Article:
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Damaged goods

How badly damaged is the brand that we call “the banks” and what is the chance of them recovering consumer trust in the short and medium terms? Reviews by Sir David Walker and Lord Turner have focused on key areas, including those of non-executive director and institutional investor duties and responsibilities and remuneration structures. In the case of Turner, a key issue was the financial security of the banks.

It is, of course, easy to be wise after the event but does the man in the street not have the right to ask: “Surely these issues have been addressed in the past?” Otherwise, why has the consumer (it is always the consumer) had to pay so much for financial regulation over the past 20 years or so? It does seem that the consumer is asked to pay twice – at least, once for inadequate regulation and, second, to pay for the consequences of the “credit crunch” .

The bank brand is damaged at many levels but the one that most impacts upon the consumer is the lack of availability of credit. Like it or not, credit is the oil that smoothes the wheels of the economy. But uncontrolled and inappropriate lending has the opposite effect of smoothing as we have seen it brings those same wheels to a grinding halt.

As authorised and regulated individuals, we also have the right to ask searching questions about the regulation of banking activities. Most IFAs feel that they have a heavy burden of regulation, perhaps disproportionate to their size and the potential for them to do harm.

I thought that was what the regulatory system was focused on – regulation based on risk – but it does not seem to have worked out that way in practice.

Perhaps there is something to be said for the effective nationalisation of the banking sector through government share acquisition. We might expect closer scrutiny of what goes on in these organisations.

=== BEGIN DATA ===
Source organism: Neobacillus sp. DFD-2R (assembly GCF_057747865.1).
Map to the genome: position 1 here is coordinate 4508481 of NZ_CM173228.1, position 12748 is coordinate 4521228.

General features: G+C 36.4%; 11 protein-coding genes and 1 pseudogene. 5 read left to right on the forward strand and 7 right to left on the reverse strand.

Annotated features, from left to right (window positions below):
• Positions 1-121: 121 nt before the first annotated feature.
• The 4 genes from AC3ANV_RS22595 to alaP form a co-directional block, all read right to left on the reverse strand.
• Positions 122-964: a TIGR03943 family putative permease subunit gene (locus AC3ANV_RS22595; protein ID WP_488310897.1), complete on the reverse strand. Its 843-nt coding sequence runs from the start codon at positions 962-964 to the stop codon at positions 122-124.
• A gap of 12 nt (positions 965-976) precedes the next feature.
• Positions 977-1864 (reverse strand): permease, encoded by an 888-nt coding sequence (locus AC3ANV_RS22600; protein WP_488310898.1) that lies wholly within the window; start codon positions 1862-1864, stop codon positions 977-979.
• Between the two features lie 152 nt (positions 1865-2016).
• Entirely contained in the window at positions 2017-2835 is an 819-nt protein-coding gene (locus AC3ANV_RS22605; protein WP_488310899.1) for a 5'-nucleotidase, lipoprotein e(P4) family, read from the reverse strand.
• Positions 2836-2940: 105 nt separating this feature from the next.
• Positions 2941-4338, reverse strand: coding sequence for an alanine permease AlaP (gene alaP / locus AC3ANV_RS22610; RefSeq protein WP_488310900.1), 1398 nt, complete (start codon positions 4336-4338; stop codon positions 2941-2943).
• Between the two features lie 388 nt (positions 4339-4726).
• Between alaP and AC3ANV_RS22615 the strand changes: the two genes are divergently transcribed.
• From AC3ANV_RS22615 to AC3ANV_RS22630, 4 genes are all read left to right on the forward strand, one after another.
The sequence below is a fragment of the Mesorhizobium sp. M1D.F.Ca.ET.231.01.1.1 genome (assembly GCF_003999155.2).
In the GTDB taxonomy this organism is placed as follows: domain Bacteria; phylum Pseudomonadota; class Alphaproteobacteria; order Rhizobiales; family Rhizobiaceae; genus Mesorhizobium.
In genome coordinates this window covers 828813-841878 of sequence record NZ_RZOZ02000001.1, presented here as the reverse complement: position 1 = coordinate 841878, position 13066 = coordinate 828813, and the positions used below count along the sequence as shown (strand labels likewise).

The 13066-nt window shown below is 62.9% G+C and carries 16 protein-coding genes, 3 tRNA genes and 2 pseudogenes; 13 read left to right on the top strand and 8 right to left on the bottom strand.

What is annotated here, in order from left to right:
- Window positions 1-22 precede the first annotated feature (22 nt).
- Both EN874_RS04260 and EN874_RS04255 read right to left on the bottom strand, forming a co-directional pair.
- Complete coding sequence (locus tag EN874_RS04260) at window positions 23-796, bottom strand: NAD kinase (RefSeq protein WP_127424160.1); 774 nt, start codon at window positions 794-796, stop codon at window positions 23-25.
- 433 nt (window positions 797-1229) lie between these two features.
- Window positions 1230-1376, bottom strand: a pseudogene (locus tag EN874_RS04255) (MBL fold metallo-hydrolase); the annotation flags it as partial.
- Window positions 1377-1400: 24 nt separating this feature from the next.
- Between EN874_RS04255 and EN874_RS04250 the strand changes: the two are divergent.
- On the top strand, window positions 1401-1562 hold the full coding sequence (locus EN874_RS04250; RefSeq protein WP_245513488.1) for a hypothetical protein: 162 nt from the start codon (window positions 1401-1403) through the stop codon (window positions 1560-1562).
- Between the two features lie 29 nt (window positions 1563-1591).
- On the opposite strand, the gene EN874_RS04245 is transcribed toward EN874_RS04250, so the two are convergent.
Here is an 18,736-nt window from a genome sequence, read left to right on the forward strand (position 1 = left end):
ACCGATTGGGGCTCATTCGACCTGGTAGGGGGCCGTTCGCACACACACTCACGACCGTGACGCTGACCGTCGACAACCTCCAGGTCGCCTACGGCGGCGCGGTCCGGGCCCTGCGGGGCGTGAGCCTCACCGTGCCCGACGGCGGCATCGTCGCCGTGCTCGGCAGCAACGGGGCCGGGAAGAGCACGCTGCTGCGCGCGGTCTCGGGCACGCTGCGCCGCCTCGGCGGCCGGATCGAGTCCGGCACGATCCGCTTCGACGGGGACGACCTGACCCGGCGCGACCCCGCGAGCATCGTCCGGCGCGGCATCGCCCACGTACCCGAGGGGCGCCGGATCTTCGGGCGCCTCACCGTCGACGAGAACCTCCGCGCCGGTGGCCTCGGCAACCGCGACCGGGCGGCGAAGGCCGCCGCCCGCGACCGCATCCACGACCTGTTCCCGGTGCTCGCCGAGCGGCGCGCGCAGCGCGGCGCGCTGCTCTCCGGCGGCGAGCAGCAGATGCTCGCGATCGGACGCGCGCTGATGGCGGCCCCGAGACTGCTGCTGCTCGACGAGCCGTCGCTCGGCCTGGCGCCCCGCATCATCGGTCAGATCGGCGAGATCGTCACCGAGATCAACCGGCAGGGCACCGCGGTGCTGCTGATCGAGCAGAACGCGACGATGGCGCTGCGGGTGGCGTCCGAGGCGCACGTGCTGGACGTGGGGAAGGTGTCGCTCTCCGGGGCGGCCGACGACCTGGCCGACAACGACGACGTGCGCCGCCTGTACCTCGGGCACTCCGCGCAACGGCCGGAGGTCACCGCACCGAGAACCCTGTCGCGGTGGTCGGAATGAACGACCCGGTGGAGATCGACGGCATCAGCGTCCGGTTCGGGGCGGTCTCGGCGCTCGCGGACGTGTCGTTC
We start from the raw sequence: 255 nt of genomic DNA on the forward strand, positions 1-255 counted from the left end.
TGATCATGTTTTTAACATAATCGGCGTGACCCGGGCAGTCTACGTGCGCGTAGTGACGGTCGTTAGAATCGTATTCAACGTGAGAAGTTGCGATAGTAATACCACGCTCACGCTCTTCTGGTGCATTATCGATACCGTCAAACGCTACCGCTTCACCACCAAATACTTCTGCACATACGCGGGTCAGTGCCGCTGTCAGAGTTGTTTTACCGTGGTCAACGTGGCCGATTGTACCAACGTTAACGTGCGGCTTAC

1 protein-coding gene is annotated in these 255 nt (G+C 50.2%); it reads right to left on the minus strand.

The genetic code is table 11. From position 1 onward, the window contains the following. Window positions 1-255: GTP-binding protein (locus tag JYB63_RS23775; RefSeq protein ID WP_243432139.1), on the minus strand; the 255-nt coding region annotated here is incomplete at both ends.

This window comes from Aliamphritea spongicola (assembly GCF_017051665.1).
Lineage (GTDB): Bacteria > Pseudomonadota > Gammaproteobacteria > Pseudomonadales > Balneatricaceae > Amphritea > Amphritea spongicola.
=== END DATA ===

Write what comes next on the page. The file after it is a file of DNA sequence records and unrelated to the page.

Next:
I, though, will not be holding my breath. Too many parts of the regulatory process will be seeking to place the blame for regulatory failure elsewhere.

Sure, the intermediary sector is not without fault and impro-ving standards is a must. Most of those IFAs who have the capacity to do the joined-up thinking recognise the need for change and improvements. But, to be honest, what is asked of us by the regulator is insignificant compared with what the regulator must ask of the banking sector.

How quickly the situation changes, too. Just recently, we have seen two investment banks post massively increased profits and huge bonuses to their staff. How have they done this? The cynical among might believe that they have already started to create smoke and mirrors investment products or perhaps that is unfair. It may simply be that some banks out there were not instigators of the world wide problem. Regardless, they too will have had their brand damaged by the poor behaviour of others.

Nick Bamford is joint managing director of Informed Choice


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